BRAF/MAPK and GSK3 signaling converges to control MITF nuclear export.
Ngeow KC., Friedrichsen HJ., Li L., Zeng Z., Andrews S., Volpon L., Brunsdon H., Berridge G., Picaud S., Fischer R., Lisle R., Knapp S., Filippakopoulos P., Knowles H., Steingrímsson E., Borden KLB., Patton EE., Goding CR.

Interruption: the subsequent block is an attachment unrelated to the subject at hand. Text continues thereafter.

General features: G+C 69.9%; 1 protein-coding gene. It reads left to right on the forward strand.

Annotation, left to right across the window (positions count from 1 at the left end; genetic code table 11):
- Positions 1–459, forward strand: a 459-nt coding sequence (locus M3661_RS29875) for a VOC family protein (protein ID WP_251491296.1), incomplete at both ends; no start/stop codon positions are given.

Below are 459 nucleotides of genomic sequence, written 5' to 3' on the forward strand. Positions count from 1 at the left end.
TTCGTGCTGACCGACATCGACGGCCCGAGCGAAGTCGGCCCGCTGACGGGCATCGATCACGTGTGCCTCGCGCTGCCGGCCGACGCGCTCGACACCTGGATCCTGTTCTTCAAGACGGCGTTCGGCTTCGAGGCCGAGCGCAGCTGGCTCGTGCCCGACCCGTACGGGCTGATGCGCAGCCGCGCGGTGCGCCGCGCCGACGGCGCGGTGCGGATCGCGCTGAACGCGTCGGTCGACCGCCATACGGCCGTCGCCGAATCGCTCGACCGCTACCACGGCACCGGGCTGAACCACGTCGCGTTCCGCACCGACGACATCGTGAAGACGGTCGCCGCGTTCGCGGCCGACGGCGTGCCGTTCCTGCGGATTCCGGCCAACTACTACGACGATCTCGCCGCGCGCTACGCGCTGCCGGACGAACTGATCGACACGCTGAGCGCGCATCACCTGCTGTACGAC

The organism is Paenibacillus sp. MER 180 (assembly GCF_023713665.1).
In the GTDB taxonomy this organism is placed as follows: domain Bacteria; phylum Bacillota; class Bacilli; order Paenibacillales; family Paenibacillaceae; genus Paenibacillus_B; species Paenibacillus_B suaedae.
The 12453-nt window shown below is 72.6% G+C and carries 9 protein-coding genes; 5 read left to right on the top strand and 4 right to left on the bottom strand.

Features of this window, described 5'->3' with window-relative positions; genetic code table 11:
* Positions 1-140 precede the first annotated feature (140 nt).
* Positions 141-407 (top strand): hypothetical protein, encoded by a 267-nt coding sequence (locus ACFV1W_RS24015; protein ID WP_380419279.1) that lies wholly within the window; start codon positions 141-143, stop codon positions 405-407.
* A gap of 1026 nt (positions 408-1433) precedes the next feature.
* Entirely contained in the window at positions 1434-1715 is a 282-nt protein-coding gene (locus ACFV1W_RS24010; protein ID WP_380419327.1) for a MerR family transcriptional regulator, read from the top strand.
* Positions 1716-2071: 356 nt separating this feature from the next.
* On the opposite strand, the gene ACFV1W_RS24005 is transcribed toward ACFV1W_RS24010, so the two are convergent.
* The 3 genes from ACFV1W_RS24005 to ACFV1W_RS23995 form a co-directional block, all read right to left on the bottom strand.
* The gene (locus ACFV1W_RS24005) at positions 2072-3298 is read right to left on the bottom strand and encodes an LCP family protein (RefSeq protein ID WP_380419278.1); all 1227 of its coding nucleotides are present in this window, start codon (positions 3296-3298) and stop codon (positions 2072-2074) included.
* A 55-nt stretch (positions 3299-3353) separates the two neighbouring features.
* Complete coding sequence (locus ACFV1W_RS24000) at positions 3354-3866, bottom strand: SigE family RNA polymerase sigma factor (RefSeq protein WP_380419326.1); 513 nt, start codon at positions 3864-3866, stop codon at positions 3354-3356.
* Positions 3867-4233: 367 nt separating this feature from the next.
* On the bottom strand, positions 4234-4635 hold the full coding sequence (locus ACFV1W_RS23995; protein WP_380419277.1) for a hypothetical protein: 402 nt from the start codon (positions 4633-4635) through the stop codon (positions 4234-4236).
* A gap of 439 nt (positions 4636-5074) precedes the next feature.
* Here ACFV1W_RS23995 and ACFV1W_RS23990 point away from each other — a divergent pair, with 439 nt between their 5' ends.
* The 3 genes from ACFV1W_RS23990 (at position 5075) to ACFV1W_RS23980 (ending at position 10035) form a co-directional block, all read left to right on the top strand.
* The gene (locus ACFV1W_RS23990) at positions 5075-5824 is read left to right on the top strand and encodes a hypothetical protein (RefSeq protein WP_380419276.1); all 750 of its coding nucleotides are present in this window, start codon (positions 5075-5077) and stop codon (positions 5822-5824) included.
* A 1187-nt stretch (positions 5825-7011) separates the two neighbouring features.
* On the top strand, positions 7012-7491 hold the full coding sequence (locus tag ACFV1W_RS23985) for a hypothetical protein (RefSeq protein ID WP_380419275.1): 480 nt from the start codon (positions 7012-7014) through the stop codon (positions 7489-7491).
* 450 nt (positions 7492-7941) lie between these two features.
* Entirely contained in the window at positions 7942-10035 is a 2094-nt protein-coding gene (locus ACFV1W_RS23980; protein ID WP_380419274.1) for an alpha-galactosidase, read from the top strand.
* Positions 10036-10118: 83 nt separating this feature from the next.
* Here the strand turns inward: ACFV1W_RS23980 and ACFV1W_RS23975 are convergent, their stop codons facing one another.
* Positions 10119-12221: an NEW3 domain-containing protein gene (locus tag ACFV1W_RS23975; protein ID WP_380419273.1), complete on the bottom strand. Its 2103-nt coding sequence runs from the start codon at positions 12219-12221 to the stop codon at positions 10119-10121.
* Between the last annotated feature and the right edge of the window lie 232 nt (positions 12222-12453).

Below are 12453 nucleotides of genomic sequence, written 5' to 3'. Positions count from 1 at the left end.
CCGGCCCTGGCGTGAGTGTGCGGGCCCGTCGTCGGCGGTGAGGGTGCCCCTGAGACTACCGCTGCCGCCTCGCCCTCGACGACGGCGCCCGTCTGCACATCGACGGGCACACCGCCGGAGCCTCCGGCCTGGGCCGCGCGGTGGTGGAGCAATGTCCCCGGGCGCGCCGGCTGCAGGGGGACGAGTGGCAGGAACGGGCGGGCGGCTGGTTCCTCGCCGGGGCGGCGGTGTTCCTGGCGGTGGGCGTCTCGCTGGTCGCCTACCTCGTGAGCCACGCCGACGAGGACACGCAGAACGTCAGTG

The close integration of the MAPK, PI3K, and WNT signaling pathways underpins much of development and is deregulated in cancer. In principle, combinatorial posttranslational modification of key lineage-specific transcription factors would be an effective means to integrate critical signaling events. Understanding how this might be achieved is central to deciphering the impact of microenvironmental cues in development and disease. The microphthalmia-associated transcription factor MITF plays a crucial role in the development of melanocytes, the retinal pigment epithelium, osteoclasts, and mast cells and acts as a lineage survival oncogene in melanoma. MITF coordinates survival, differentiation, cell-cycle progression, cell migration, metabolism, and lysosome biogenesis. However, how the activity of this key transcription factor is controlled remains poorly understood. Here, we show that GSK3, downstream from both the PI3K and Wnt pathways, and BRAF/MAPK signaling converges to control MITF nuclear export. Phosphorylation of the melanocyte MITF-M isoform in response to BRAF/MAPK signaling primes for phosphorylation by GSK3, a kinase inhibited by both PI3K and Wnt signaling. Dual phosphorylation, but not monophosphorylation, then promotes MITF nuclear export by activating a previously unrecognized hydrophobic export signal. Nonmelanocyte MITF isoforms exhibit poor regulation by MAPK signaling, but instead their export is controlled by mTOR. We uncover here an unanticipated mode of MITF regulation that integrates the output of key developmental and cancer-associated signaling pathways to gate MITF flux through the import-export cycle. The results have significant implications for our understanding of melanoma progression and stem cell renewal.